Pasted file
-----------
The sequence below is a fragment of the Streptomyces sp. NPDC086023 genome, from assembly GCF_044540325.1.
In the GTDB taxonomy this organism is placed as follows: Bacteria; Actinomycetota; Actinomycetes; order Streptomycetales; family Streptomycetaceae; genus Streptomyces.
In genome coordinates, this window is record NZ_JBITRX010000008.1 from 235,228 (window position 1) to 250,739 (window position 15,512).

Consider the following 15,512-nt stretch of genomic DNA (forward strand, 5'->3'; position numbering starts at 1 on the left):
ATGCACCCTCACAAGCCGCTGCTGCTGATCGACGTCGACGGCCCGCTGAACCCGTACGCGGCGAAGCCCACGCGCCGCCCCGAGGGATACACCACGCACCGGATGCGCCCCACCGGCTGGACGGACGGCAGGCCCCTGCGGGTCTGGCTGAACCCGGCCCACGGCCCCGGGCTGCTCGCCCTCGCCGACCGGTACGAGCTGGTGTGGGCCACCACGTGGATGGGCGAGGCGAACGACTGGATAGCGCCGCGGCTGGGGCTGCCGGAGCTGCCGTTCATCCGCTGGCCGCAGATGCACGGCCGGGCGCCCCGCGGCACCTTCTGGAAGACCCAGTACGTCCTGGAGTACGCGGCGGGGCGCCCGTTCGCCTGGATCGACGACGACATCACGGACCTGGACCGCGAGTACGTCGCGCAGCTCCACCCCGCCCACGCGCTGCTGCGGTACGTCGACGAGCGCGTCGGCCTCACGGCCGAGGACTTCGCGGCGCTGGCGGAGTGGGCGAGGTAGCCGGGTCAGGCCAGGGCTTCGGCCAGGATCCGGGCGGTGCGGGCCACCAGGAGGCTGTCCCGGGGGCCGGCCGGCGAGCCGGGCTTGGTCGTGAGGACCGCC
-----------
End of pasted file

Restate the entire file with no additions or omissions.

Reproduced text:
The sequence below is a fragment of the Streptomyces sp. NPDC086023 genome, from assembly GCF_044540325.1.
In the GTDB taxonomy this organism is placed as follows: Bacteria; Actinomycetota; Actinomycetes; order Streptomycetales; family Streptomycetaceae; genus Streptomyces.
In genome coordinates, this window is record NZ_JBITRX010000008.1 from 235,228 (window position 1) to 250,739 (window position 15,512).

Consider the following 15,512-nt stretch of genomic DNA (forward strand, 5'->3'; position numbering starts at 1 on the left):
ATGCACCCTCACAAGCCGCTGCTGCTGATCGACGTCGACGGCCCGCTGAACCCGTACGCGGCGAAGCCCACGCGCCGCCCCGAGGGATACACCACGCACCGGATGCGCCCCACCGGCTGGACGGACGGCAGGCCCCTGCGGGTCTGGCTGAACCCGGCCCACGGCCCCGGGCTGCTCGCCCTCGCCGACCGGTACGAGCTGGTGTGGGCCACCACGTGGATGGGCGAGGCGAACGACTGGATAGCGCCGCGGCTGGGGCTGCCGGAGCTGCCGTTCATCCGCTGGCCGCAGATGCACGGCCGGGCGCCCCGCGGCACCTTCTGGAAGACCCAGTACGTCCTGGAGTACGCGGCGGGGCGCCCGTTCGCCTGGATCGACGACGACATCACGGACCTGGACCGCGAGTACGTCGCGCAGCTCCACCCCGCCCACGCGCTGCTGCGGTACGTCGACGAGCGCGTCGGCCTCACGGCCGAGGACTTCGCGGCGCTGGCGGAGTGGGCGAGGTAGCCGGGTCAGGCCAGGGCTTCGGCCAGGATCCGGGCGGTGCGGGCCACCAGGAGGCTGTCCCGGGGGCCGGCCGGCGAGCCGGGCTTGGTCGTGAGGACCGCC